Duration of your trip

As you’d expect, the longer your travel insurance cover, the higher your travel insurance cost will be. The good news is, prices follow a curve rather than going up in a straight line, so the longer your trip, the lower your travel insurance cost likely becomes on a per-day basis.

This also means that travel insurance for short trips is highly affordable, so there’s actually more reason – not less – to make sure you purchase a plan before jetting off on your long weekend getaway. 

Number of persons covered

Travel insurance is typically priced per person, meaning costs double if two people are travelling. However, group and family plans offer cost-effective alternatives.

Group plans cover multiple travellers under one policy, often with a lower per-person cost. But, there's a catch: a maximum policy limit exists, regardless of the number of claimants. This means if everyone in the group experiences a loss, the combined claims cannot exceed this limit, potentially leading to insufficient individual payouts.

Family plans work similarly but are limited to immediate family members.

When opting for group or family coverage, carefully assess the policy limit to ensure it adequately covers all travellers. If needed, consider purchasing multiple policies to increase overall coverage while still benefiting from lower per-person rates.

Related to this topic: Single Trip vs Annual: Which Travel Insurance Should You Get?

Cancel-For-Any-Reason (CFAR) Coverage

Most travel insurance benefits are contingent on specific covered reasons—events explicitly listed in your policy. This means reimbursement for cancellations due to reasons not listed, such as a change of heart or a minor inconvenience, are typically not covered.

However, for added flexibility, some policies offer "Cancel-For-Any-Reason" (CFAR) coverage. This allows you to cancel your trip for any reason, as long as you do so within a specific timeframe, usually a few days before departure. While CFAR provides greater freedom, it comes at a higher premium and usually reimburses only a percentage of your non-refundable trip expenses, often up to 50-75%.

Before opting for CFAR, carefully consider the cost-benefit ratio. If you anticipate a high likelihood of needing to cancel for reasons not covered by standard policies, or if the peace of mind is worth the extra cost, CFAR might be a valuable addition to your travel insurance.

Related to this topic: Best Annual Travel Insurance Plans In Singapore (2023)

What is covered under Medical Evacuation & Repatriation of Remains Insurance plans?

Medical Evacuation & Repatriation of Remains insurance plans provide comprehensive coverage for unforeseen medical emergencies and unfortunate events during your travels. These plans typically include the following benefits:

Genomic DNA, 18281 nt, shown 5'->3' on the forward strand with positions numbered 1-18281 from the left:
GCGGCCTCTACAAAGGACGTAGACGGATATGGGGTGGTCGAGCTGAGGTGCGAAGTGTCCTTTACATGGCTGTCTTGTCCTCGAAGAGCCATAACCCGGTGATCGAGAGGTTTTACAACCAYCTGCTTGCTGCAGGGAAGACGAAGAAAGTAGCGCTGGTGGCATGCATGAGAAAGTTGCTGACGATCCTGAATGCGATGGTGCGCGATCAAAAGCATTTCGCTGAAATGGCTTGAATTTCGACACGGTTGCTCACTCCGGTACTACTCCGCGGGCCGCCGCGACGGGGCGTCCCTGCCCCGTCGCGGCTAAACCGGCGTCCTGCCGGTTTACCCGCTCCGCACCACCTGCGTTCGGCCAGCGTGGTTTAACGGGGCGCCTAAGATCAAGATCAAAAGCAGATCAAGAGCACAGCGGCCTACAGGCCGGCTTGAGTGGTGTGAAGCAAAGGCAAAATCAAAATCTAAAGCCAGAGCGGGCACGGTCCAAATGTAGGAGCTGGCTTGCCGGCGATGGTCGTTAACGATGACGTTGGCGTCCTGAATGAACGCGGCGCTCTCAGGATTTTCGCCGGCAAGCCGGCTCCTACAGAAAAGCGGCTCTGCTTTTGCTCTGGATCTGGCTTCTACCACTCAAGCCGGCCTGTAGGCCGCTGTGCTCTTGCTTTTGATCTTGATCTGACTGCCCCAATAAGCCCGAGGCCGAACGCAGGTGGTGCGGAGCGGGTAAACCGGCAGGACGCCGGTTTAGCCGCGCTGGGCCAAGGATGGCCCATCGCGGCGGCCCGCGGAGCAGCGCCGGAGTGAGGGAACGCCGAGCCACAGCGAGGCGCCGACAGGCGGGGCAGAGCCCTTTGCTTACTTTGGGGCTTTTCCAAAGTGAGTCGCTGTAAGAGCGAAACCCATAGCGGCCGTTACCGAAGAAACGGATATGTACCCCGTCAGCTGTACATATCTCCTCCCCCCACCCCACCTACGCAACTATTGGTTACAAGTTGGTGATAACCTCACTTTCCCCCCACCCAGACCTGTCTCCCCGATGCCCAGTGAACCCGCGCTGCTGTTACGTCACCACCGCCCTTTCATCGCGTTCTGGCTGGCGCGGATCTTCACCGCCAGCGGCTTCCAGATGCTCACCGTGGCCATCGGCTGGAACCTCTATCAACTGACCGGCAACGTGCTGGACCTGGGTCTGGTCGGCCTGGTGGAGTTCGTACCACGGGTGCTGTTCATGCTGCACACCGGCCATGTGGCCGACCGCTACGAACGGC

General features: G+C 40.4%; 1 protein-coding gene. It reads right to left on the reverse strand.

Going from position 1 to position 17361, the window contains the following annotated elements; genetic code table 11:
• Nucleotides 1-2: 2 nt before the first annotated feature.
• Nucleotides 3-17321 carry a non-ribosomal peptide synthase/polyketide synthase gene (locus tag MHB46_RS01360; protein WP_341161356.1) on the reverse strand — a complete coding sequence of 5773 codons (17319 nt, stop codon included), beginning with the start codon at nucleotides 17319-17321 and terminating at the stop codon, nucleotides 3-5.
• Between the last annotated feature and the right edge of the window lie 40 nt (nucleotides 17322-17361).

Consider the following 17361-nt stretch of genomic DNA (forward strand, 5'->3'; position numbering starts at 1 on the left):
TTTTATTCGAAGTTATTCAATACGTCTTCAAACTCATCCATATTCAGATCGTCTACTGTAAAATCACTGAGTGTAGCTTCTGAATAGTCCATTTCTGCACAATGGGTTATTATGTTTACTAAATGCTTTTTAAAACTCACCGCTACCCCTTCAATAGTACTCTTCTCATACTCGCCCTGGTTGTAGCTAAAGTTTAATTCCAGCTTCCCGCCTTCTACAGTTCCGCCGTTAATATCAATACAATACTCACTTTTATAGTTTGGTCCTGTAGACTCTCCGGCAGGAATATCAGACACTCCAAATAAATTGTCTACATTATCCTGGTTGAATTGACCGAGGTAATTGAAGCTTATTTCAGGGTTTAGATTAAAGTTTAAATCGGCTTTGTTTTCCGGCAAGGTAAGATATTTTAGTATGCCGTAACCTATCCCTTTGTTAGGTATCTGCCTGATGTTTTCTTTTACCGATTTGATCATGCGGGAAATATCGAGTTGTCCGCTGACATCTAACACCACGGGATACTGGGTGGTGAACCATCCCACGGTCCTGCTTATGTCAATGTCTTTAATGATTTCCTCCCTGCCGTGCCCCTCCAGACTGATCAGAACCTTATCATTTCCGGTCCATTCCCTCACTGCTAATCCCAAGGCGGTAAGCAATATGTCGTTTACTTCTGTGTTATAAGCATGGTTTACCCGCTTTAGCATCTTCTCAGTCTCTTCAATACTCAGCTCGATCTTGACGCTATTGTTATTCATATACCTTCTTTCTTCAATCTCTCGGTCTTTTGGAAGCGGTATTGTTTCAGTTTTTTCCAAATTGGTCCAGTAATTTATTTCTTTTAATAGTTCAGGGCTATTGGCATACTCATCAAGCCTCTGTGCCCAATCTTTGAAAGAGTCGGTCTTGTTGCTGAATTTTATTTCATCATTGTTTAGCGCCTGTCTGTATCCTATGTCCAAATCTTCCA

Transportation to the Nearest Adequate Medical Facility

If you become seriously ill or injured while travelling and require medical attention beyond the capabilities of local facilities, this coverage will arrange and pay for your transportation (often via helicopter or air ambulance) to the nearest hospital equipped to handle your condition.

Transportation Back Home

Once your condition is stabilised, the insurance may cover the cost of transporting you back to your home country for further treatment and recovery.

Hospital Companion

In some cases, the insurance may cover the travel and accommodation expenses for a family member or friend to accompany you during your hospital stay abroad.

Travelling Companion

If you were travelling with others and your medical emergency necessitates their early return home, this benefit may cover their travel expenses.

Return of Children

If you are travelling with children and are hospitalised, this coverage can ensure they are safely returned home with an appointed guardian.

Repatriation of Remains

In the unfortunate event of your death while travelling, repatriation of remains coverage steps in to provide essential support. This benefit covers the intricate and often costly process of transporting the deceased back to their home country, including embalming, coffin preparation, and other necessary arrangements.

This compassionate aspect of travel insurance ensures that grieving families are not burdened with the logistical and financial complexities of repatriating their loved one's remains. By offering this coverage, travel insurance providers extend a helping hand during a difficult time, allowing families to focus on healing and remembrance.

Remember, the specific coverage details and limitations for repatriation of remains can vary depending on the insurance provider and the chosen plan. Always thoroughly review the policy terms and conditions before purchasing to ensure you understand the extent of coverage provided.

How much medical repatriation coverage should I get?